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22-year-old pro-life campaigner facing £22,000 legal bill after unsuccessful bid to stop ‘Gendercide’ sex-selective abortions

3 December 2015

Ms Aisling Hubert must now pay over £22,000 in costs

The law over sex-selective abortion in the UK is in fresh confusion this week after the High Court refused to allow a judicial review into the impartiality of the Director of Public Prosecutions (DPP).

The High Court’s decision is the latest judgement in a saga that dates back to an undercover investigation carried out by the Daily Telegraph in 2012, when journalists filmed doctors clearly offering to perform abortions based on the gender (sex) of the unborn child.

The government has since stated repeatedly that sex-selective abortions – ‘Gendercide’ – remain illegal under the 1967 Abortion Act. However, the British Pregnancy Advisory Service (BPAS), who along with Marie Stopes are the primary abortion provider in the UK, still maintain that abortions based on the gender of the unborn child are legal.

Ongoing Controversy

It is in the midst of this controversy over the law that the then DPP Keir Starmer decided to not prosecute the two doctors at the centre of the Telegraph sting.

As the Littlehampton Gazette reports:

In November this year, one of the doctors involved, Dr Palaniappan Rajmohan, was struck off for three months in fitness to practise disciplinary proceedings after being recorded offering to arrange an abortion for a woman at a clinic in Edgbaston, Birmingham, who said she wanted the procedure because the baby was a girl . 

The Medical Practitioners Tribunal Service ruled: "Despite you apparently believing that the request for a termination of pregnancy was being based on the gender of the foetus, you immediately volunteered to Ms A the alternative reason 'too young for pregnancy' and sought her agreement to this reason."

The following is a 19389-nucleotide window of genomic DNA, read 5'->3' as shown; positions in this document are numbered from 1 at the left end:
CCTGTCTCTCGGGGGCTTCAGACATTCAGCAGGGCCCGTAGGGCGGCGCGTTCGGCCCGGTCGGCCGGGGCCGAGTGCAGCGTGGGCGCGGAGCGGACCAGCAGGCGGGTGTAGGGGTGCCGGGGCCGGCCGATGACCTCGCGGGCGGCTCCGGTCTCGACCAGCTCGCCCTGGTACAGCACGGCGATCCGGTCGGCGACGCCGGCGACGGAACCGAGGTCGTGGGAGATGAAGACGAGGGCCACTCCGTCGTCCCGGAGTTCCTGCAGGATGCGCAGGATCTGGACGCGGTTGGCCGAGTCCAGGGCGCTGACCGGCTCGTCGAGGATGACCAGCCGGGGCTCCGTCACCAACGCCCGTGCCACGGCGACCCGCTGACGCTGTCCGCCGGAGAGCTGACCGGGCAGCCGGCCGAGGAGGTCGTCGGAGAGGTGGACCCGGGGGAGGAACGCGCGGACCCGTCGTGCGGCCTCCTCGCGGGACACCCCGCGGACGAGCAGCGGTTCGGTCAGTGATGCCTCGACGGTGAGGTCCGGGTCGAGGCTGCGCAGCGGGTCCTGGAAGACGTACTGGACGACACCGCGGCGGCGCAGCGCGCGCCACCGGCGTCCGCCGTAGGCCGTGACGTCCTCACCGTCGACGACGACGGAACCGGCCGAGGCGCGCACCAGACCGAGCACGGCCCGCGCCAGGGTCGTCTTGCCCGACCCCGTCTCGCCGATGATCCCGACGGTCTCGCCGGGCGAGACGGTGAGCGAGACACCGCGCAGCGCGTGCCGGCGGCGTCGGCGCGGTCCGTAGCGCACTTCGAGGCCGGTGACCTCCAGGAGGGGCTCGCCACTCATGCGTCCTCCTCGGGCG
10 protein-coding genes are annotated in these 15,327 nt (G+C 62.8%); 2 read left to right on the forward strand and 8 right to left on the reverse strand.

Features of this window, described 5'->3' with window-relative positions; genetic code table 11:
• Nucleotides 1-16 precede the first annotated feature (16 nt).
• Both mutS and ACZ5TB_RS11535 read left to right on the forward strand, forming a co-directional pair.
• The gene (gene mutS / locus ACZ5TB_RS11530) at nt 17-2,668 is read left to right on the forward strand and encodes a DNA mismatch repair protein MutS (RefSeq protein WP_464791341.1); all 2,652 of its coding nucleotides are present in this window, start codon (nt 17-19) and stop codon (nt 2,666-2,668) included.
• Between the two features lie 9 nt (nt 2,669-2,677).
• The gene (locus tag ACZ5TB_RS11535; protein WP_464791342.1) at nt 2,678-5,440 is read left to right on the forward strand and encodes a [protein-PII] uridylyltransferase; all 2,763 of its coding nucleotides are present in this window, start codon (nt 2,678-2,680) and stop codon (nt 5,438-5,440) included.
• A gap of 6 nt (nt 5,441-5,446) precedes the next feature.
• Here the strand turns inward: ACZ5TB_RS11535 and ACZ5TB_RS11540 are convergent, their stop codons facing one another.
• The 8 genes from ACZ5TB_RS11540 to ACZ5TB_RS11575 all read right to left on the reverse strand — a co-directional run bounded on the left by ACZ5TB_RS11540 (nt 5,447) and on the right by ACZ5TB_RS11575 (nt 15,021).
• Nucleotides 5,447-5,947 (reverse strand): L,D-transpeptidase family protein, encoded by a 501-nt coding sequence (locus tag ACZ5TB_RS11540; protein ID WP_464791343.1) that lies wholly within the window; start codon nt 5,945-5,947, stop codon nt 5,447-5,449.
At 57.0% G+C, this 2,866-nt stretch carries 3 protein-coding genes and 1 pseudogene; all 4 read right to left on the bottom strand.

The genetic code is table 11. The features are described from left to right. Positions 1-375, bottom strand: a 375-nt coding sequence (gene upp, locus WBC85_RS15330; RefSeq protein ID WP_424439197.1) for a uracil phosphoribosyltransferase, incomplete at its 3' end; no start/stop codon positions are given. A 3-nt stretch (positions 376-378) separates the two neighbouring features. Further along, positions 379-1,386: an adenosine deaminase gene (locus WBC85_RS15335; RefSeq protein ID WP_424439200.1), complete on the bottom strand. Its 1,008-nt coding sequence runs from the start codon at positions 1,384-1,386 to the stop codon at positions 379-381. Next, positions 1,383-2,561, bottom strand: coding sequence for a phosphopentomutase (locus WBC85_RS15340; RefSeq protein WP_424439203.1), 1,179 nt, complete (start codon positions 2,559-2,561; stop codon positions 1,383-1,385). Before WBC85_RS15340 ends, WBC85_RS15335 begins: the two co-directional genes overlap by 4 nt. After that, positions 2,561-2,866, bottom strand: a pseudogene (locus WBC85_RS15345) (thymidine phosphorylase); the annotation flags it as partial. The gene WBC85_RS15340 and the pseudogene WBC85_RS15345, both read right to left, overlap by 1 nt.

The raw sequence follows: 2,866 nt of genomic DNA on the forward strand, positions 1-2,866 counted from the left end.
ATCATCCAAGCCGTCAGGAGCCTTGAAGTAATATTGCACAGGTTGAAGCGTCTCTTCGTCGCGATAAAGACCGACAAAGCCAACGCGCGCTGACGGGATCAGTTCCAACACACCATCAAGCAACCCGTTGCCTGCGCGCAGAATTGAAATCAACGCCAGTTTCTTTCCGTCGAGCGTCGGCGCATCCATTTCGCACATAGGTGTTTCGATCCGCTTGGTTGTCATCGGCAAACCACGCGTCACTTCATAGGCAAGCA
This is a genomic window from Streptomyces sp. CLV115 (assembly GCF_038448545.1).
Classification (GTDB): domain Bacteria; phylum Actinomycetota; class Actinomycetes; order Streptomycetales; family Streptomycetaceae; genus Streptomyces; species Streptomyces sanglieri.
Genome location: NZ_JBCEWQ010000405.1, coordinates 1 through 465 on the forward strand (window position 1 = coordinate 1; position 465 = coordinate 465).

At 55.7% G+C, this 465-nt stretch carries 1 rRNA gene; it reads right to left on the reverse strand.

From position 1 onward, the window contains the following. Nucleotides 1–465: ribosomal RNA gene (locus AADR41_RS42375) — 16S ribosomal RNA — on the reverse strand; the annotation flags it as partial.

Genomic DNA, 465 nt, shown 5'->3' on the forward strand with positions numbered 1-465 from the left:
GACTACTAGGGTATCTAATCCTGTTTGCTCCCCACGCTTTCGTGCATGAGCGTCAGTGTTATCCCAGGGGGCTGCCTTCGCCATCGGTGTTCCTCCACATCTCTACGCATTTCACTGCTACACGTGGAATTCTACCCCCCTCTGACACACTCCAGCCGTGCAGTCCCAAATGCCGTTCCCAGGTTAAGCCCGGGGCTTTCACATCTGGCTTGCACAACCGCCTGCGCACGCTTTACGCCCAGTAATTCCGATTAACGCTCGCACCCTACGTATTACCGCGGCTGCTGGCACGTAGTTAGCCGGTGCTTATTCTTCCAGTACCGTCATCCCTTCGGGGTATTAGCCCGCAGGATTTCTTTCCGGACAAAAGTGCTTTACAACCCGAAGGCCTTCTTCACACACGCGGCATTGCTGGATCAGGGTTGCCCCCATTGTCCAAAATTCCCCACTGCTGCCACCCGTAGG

The GMC dropped its investigation into Prabha Sivaraman, a second doctor, who was recorded telling a woman: "I don't ask questions. If you want a termination, you want a termination."

As it was a newspaper sting, no actual abortions were performed.

In both cases, the DPP decided not to bring criminal prosecutions of the doctors for conspiring "to offer" an abortion after the Crown Prosecution Service (CPS) declared there was insufficient evidence to provide "a realistic prospect of conviction"

The DPP decided it was more appropriate for the doctors to be dealt with through professional disciplinary proceedings.

Private case blocked

Following the DPP’s decision, 22-year-old Aisling Hubert launched a private prosecution, supported by the Christian Legal Centre, against the two doctors based on the Telegraph video footage which was already in the public domain.

However, the CPS announced in March 2015 that it would be taking over the prosecutions, and then subsequently dropped them. They conceded that there was sufficient evidence to prosecute, but claimed that it would not be in the public interest.

In the High Court judgement handed down this week, Mr Justice Irwin now insisted that there was insufficient evidence to bring charges. The judge argued that there was never going to be an abortion carried out and thus the only evidence concerned "preparatory acts" revealed by the Telegraph sting.

"Wrong signal"

Talking to SPUC, Ms Hubert said: "I feel very disappointed that both applications for judicial review were denied.

"This has sent a wrong signal to the nation that we tolerate sex selection abortion, the most base form of gender discrimination, and that we will not prosecute doctors that break the law.

"The law can only protect if it is enforced; the pre-born child is now more vulnerable than ever."

97% of abortions legally dubious

The debate over sex-selective abortions is one of multiple cases where there is strong evidence that illegal abortions are being carried out, but no authority seems willing to enforce the law. 97% of abortions are carried out under mental health grounds, yet there is no requirement for the mother to be examined by a psychiatrist.

Furthermore, the review of evidence commissioned by the Department of Health itself clearly states that an unwanted pregnancy is not a sufficient reason to require an abortion under the current law. However, many abortions - potentially the vast majority - are authorised for that exact reason. SPUC has been campaigning against this abortion miscertification and you can add your voice by signing our petition.

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